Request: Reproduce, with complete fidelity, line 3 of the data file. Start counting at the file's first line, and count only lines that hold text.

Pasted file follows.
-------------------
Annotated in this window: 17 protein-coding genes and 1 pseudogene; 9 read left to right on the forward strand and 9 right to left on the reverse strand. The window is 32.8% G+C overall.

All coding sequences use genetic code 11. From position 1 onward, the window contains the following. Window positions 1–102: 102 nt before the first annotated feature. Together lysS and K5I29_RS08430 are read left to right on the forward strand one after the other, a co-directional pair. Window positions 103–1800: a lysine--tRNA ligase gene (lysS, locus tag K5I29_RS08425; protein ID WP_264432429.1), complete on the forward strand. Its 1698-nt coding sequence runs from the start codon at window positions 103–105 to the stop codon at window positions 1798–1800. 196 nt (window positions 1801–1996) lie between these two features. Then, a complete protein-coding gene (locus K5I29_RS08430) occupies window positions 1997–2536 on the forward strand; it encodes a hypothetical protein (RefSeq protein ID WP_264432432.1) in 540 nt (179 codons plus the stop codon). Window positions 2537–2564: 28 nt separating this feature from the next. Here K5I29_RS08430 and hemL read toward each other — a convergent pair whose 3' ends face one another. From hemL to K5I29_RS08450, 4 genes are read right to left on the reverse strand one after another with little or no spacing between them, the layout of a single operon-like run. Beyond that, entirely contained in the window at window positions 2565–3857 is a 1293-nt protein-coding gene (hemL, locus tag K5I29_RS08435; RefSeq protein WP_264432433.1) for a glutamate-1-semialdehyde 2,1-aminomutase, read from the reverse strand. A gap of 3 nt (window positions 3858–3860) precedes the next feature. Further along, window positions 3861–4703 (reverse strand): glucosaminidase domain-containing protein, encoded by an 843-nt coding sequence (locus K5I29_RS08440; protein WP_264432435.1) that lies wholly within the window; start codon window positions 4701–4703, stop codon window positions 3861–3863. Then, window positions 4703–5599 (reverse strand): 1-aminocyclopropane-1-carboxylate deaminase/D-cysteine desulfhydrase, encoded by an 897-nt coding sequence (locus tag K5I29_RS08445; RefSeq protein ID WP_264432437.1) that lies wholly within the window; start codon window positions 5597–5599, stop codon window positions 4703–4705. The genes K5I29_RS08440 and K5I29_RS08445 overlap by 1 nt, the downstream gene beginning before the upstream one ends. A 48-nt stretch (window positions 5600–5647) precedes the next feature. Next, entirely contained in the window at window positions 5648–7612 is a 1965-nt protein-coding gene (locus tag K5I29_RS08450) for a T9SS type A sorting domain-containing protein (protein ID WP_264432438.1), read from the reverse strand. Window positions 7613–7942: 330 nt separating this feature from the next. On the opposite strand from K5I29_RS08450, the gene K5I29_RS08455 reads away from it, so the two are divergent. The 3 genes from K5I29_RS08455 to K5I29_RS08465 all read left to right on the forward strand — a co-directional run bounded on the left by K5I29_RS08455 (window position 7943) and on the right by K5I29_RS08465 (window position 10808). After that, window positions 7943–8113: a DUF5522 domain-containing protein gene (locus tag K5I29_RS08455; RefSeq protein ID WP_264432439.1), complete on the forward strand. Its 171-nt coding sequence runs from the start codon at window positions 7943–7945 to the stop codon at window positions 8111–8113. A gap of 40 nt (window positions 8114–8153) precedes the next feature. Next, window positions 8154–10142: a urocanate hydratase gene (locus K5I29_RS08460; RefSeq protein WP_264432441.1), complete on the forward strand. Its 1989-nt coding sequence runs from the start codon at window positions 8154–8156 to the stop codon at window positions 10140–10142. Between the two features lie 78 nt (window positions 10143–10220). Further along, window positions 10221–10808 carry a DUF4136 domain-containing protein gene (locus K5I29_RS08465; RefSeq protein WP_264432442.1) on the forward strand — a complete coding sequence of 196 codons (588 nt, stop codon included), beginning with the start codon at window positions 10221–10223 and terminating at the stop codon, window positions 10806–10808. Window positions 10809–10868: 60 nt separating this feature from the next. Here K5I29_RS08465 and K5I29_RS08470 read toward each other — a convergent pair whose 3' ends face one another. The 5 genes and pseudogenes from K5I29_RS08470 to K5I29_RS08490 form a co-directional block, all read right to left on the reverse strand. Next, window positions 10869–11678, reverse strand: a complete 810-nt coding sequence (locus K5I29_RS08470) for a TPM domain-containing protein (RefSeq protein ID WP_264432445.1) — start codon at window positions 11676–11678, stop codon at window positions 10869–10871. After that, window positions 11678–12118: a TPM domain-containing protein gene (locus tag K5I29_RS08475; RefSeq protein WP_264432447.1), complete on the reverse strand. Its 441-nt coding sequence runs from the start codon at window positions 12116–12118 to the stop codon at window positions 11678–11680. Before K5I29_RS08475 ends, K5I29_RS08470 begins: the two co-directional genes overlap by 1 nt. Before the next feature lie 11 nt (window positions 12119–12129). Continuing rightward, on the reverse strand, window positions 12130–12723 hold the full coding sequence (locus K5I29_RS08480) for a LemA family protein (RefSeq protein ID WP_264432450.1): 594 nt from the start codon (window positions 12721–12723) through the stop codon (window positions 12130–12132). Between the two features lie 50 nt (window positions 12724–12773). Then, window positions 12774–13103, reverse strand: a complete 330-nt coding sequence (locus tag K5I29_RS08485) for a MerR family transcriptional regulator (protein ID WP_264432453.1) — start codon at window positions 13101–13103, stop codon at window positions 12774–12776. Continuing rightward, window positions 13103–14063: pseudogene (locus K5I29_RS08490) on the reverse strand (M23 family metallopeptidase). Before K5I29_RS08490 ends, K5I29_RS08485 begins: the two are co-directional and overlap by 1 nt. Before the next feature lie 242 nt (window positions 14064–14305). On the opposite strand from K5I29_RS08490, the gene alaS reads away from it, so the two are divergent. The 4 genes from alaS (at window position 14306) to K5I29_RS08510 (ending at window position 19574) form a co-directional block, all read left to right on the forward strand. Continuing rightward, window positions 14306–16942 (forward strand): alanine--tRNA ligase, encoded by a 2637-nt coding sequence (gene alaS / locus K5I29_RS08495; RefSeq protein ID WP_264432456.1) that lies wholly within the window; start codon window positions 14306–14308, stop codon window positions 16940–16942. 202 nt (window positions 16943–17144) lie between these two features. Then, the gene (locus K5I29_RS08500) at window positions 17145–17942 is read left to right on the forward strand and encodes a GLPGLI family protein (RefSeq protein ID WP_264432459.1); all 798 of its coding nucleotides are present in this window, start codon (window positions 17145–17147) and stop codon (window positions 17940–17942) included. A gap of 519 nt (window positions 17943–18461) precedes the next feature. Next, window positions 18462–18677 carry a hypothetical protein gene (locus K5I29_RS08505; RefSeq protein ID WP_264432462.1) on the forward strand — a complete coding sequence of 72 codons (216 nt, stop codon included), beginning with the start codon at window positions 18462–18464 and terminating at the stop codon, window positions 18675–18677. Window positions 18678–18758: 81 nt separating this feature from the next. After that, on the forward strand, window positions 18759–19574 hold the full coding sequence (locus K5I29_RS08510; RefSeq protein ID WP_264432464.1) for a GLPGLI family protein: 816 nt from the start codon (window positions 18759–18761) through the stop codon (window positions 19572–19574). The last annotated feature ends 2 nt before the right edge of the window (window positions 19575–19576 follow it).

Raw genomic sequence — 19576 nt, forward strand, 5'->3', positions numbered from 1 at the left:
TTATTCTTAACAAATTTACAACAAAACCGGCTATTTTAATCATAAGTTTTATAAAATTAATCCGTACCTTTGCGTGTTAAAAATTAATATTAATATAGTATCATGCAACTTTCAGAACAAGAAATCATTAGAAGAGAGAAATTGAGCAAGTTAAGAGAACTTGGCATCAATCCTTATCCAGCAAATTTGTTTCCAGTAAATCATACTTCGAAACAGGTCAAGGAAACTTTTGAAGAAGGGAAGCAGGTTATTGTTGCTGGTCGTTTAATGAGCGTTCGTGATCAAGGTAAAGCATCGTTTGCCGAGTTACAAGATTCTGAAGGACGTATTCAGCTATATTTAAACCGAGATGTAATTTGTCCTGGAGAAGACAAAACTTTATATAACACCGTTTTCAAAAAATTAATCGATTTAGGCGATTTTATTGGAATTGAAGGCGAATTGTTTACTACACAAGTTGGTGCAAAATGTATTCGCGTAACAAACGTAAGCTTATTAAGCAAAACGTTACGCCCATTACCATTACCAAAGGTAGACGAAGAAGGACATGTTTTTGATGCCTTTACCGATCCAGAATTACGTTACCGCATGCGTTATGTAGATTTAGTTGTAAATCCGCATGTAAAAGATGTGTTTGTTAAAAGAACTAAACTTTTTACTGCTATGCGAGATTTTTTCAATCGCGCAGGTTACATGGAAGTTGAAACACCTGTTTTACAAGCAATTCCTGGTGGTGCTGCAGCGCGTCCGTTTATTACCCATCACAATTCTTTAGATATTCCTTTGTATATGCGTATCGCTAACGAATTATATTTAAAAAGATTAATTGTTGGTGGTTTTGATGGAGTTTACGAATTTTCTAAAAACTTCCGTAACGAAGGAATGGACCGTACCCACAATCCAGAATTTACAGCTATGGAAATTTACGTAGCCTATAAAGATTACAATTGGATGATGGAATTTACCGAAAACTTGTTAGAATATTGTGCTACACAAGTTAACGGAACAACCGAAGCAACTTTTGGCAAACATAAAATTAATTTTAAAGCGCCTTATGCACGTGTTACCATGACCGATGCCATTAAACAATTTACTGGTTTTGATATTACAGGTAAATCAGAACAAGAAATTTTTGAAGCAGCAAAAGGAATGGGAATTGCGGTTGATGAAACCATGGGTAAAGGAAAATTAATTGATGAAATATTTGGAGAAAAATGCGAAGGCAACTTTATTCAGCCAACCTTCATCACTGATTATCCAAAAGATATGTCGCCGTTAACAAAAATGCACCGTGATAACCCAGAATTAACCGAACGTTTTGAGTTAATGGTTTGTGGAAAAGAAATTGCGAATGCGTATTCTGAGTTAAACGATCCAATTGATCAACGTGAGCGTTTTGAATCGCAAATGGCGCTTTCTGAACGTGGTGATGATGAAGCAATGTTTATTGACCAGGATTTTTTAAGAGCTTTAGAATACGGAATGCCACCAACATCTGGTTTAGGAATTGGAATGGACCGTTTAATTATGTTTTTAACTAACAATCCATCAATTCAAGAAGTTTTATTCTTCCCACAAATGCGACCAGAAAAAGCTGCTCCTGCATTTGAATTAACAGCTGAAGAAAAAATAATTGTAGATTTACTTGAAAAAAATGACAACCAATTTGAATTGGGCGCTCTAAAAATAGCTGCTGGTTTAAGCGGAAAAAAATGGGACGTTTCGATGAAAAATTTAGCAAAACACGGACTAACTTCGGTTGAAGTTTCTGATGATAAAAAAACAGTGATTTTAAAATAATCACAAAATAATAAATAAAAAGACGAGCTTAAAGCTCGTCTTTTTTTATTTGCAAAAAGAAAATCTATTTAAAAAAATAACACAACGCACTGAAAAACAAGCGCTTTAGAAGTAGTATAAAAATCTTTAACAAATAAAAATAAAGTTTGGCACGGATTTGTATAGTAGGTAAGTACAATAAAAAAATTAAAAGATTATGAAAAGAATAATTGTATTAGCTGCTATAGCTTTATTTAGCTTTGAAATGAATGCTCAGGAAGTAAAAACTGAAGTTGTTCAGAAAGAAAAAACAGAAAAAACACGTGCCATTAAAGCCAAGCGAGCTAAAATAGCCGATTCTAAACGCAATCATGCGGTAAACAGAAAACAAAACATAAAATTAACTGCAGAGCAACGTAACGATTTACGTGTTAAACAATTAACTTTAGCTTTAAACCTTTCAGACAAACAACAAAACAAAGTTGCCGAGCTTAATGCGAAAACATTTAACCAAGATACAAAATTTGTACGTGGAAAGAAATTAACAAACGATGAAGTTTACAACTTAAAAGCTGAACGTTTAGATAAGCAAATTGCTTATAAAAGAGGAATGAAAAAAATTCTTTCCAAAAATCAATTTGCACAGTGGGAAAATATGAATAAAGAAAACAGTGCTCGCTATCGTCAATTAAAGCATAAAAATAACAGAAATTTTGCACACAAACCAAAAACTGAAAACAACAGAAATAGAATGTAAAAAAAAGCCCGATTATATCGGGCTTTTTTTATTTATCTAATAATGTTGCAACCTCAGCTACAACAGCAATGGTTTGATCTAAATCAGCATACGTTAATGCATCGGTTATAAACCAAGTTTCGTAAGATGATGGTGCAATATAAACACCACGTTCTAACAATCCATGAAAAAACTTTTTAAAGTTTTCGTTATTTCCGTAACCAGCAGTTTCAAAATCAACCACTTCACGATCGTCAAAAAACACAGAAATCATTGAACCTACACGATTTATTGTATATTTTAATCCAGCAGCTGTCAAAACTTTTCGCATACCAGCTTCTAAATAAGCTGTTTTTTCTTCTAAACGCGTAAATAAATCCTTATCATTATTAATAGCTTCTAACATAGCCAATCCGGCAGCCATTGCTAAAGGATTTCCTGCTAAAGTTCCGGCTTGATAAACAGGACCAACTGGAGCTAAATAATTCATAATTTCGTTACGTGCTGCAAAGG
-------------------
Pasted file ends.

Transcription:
Raw genomic sequence — 19576 nt, forward strand, 5'->3', positions numbered from 1 at the left: